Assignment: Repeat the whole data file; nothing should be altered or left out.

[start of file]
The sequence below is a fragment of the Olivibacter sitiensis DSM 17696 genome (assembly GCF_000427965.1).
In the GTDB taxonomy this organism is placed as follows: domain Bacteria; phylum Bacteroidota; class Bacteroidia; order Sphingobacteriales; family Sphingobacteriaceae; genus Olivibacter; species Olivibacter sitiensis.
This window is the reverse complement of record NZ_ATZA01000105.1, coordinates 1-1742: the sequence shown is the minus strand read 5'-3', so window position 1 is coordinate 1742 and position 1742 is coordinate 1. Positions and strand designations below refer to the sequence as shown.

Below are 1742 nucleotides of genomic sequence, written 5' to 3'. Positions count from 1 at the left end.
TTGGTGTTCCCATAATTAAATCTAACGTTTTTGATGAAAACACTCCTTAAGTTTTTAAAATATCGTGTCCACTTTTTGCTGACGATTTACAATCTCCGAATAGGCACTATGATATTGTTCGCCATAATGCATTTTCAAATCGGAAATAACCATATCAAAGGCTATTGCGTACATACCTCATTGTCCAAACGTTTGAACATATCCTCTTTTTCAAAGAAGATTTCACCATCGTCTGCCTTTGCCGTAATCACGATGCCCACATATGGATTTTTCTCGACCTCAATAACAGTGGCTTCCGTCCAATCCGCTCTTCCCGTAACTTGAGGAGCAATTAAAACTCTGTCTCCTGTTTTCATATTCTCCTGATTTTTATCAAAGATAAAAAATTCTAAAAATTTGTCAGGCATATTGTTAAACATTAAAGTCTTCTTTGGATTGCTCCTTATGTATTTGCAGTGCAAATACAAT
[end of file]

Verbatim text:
The sequence below is a fragment of the Olivibacter sitiensis DSM 17696 genome (assembly GCF_000427965.1).
In the GTDB taxonomy this organism is placed as follows: domain Bacteria; phylum Bacteroidota; class Bacteroidia; order Sphingobacteriales; family Sphingobacteriaceae; genus Olivibacter; species Olivibacter sitiensis.
This window is the reverse complement of record NZ_ATZA01000105.1, coordinates 1-1742: the sequence shown is the minus strand read 5'-3', so window position 1 is coordinate 1742 and position 1742 is coordinate 1. Positions and strand designations below refer to the sequence as shown.

Below are 1742 nucleotides of genomic sequence, written 5' to 3'. Positions count from 1 at the left end.
TTGGTGTTCCCATAATTAAATCTAACGTTTTTGATGAAAACACTCCTTAAGTTTTTAAAATATCGTGTCCACTTTTTGCTGACGATTTACAATCTCCGAATAGGCACTATGATATTGTTCGCCATAATGCATTTTCAAATCGGAAATAACCATATCAAAGGCTATTGCGTACATACCTCATTGTCCAAACGTTTGAACATATCCTCTTTTTCAAAGAAGATTTCACCATCGTCTGCCTTTGCCGTAATCACGATGCCCACATATGGATTTTTCTCGACCTCAATAACAGTGGCTTCCGTCCAATCCGCTCTTCCCGTAACTTGAGGAGCAATTAAAACTCTGTCTCCTGTTTTCATATTCTCCTGATTTTTATCAAAGATAAAAAATTCTAAAAATTTGTCAGGCATATTGTTAAACATTAAAGTCTTCTTTGGATTGCTCCTTATGTATTTGCAGTGCAAATACAAT